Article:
The Budget should have tackled the deep structural problems with apprenticeships

3 March 2021

By Andy Norman

4 minute read

Until Sunak realises there’s a preference in the apprenticeship system for existing employees over young people, his Budget announcements won’t help, writes Andy Norman for FE Week.

Today’s Budget is all about repairing the damage wrought by the coronavirus pandemic, particularly for young people.

The measures announced by the Chancellor attempt to kickstart demand for apprenticeships.

Yet they fail to acknowledge that the pandemic has simply exacerbated the more fundamental problems that have plagued the apprenticeship system for years now.

Until Rishi Sunak undertakes structural reform, his efforts are doomed to fail.

Apprenticeship starts fell by 45 per cent during the first lockdown. They recovered slightly between August and October, but they were still 28 per cent lower than the previous year.

The young have been hardest hit. During the first wave of the pandemic, apprenticeship starts for under 19s fell by 68 per cent, compared to 39 per cent for over 25s.

Low-level apprenticeships have also borne the brunt of the damage, which is particularly concerning because they offer the first step onto the skills ladder. Without them, many low skilled people will be cut adrift.

While level 2 apprenticeship starts plummeted by more than 60 per cent between March and July, starts at level 4 and above fell by just 3 per cent. Meanwhile between August and October, starts at level 4 and above actually grew by about 300.

To try to repair the damage, over the summer the government announced an apprenticeship bonus payment.

Starting from last August, employers have received £2,000 for taking on an apprentice aged 16 to 24 and £1,500 for those over 25.

However, as CPP pointed out at the time, the bonus payment was too small to make a significant impact, amounting to just 13 per cent of the first year of a young apprentice’s wages.

This has since been proven correct. Between August and January, there were just 25,400 starts under the scheme, only a quarter of the 100,000 budgeted for by the Treasury.

But there is more going on here than meets the eye.

Looking more closely at the data, employers claimed the bonus payment for only 18 per cent of starts between August and November.

Why would employers not claim incentive payments for more than four-fifths of starts?

The reason seems to be that the bonus cannot be claimed for existing employees. This strongly suggests that currently the vast majority of apprenticeship opportunities are going to people already working at the organisation.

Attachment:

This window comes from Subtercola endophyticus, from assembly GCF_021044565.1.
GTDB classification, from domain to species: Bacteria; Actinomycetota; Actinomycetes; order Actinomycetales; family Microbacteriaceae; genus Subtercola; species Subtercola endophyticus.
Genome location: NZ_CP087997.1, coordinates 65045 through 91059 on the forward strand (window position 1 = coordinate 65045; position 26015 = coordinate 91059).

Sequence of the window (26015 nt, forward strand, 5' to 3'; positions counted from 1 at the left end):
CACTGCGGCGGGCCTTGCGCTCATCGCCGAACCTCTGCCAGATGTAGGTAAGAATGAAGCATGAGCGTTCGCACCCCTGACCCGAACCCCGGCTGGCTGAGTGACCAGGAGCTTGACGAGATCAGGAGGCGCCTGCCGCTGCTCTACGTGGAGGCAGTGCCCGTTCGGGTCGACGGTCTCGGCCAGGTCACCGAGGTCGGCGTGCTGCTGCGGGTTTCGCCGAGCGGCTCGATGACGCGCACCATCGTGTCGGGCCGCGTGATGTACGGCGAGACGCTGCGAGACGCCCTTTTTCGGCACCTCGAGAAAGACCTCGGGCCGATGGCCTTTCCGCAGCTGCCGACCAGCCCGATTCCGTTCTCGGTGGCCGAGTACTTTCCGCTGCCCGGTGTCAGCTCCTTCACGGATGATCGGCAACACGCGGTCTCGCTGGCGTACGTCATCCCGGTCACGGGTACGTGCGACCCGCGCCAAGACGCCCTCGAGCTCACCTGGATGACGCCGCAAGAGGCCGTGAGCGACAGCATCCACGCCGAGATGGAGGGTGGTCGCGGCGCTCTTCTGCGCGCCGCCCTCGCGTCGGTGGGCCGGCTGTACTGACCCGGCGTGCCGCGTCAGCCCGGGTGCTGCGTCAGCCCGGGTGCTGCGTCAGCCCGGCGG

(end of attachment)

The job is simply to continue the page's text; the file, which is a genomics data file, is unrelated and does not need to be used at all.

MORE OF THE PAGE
It is unsurprising that the Chancellor has used this Budget to announce an increase in the bonus scheme, with apprentices of all ages now coming with a £3,000 bonus payment from government.

Will this be enough to shift the dial on apprenticeships?

If employers were not willing to take on a young apprentice with a 13 per cent wage subsidy, it seems unlikely that they will now that the subsidy is closer to 20 per cent.

That’s why CPP has argued that the subsidy needs to be 50 per cent of wages.

But increasing the bonus payment can only get us so far.

The preference for existing employees and the exclusion of young people speaks to the more longstanding problems with the apprenticeship system.

Before the pandemic, system reforms – principally the apprenticeship levy – shifted opportunities away from young people looking to take the first step onto the skills ladder and towards highly qualified existing employees.

The pandemic has simply exacerbated this trend.

So as well as a larger apprenticeship bonus, we need much more fundamental reform of the levy.

Some have argued that reform should give employers more flexibility over how they spend their levy funds, but the opposite is true. Levy rules must reflect that apprenticeships should be a gateway into skilled employment for young people and adults stuck in low-skilled work.

This means ringfencing a proportion of levy funds to be spent only on young people at lower qualification levels.

It also means heavily restricting the share of funds that can be used on existing employees.

The Chancellor was right to recognise that the apprenticeship system is in trouble.

However, the policies Sunak has announced amount to little more than a slightly larger sticking plaster. Actually what the patient really needs is comprehensive surgery.